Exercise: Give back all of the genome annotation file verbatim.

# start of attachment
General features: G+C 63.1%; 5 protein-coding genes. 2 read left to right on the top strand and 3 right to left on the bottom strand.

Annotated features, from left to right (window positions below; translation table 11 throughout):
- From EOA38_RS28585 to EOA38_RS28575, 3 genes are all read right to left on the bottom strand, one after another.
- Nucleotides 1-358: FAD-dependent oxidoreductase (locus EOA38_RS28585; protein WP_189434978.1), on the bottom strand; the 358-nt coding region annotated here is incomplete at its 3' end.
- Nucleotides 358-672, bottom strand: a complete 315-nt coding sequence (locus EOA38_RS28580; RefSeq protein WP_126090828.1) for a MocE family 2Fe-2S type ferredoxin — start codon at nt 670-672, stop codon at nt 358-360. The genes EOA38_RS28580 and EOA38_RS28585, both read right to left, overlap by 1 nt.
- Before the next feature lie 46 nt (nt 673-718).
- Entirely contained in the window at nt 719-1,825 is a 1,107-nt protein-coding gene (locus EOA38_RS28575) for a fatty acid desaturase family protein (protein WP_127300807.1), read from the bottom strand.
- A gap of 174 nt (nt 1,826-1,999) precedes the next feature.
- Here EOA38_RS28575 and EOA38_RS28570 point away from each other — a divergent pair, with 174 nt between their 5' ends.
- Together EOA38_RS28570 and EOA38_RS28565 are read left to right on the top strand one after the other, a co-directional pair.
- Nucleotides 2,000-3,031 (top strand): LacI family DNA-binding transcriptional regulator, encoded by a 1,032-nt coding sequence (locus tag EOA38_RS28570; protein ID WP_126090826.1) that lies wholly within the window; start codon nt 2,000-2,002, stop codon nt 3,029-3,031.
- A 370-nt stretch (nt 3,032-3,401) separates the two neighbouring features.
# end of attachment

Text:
General features: G+C 63.1%; 5 protein-coding genes. 2 read left to right on the top strand and 3 right to left on the bottom strand.

Annotated features, from left to right (window positions below; translation table 11 throughout):
- From EOA38_RS28585 to EOA38_RS28575, 3 genes are all read right to left on the bottom strand, one after another.
- Nucleotides 1-358: FAD-dependent oxidoreductase (locus EOA38_RS28585; protein WP_189434978.1), on the bottom strand; the 358-nt coding region annotated here is incomplete at its 3' end.
- Nucleotides 358-672, bottom strand: a complete 315-nt coding sequence (locus EOA38_RS28580; RefSeq protein WP_126090828.1) for a MocE family 2Fe-2S type ferredoxin — start codon at nt 670-672, stop codon at nt 358-360. The genes EOA38_RS28580 and EOA38_RS28585, both read right to left, overlap by 1 nt.
- Before the next feature lie 46 nt (nt 673-718).
- Entirely contained in the window at nt 719-1,825 is a 1,107-nt protein-coding gene (locus EOA38_RS28575) for a fatty acid desaturase family protein (protein WP_127300807.1), read from the bottom strand.
- A gap of 174 nt (nt 1,826-1,999) precedes the next feature.
- Here EOA38_RS28575 and EOA38_RS28570 point away from each other — a divergent pair, with 174 nt between their 5' ends.
- Together EOA38_RS28570 and EOA38_RS28565 are read left to right on the top strand one after the other, a co-directional pair.
- Nucleotides 2,000-3,031 (top strand): LacI family DNA-binding transcriptional regulator, encoded by a 1,032-nt coding sequence (locus tag EOA38_RS28570; protein ID WP_126090826.1) that lies wholly within the window; start codon nt 2,000-2,002, stop codon nt 3,029-3,031.
- A 370-nt stretch (nt 3,032-3,401) separates the two neighbouring features.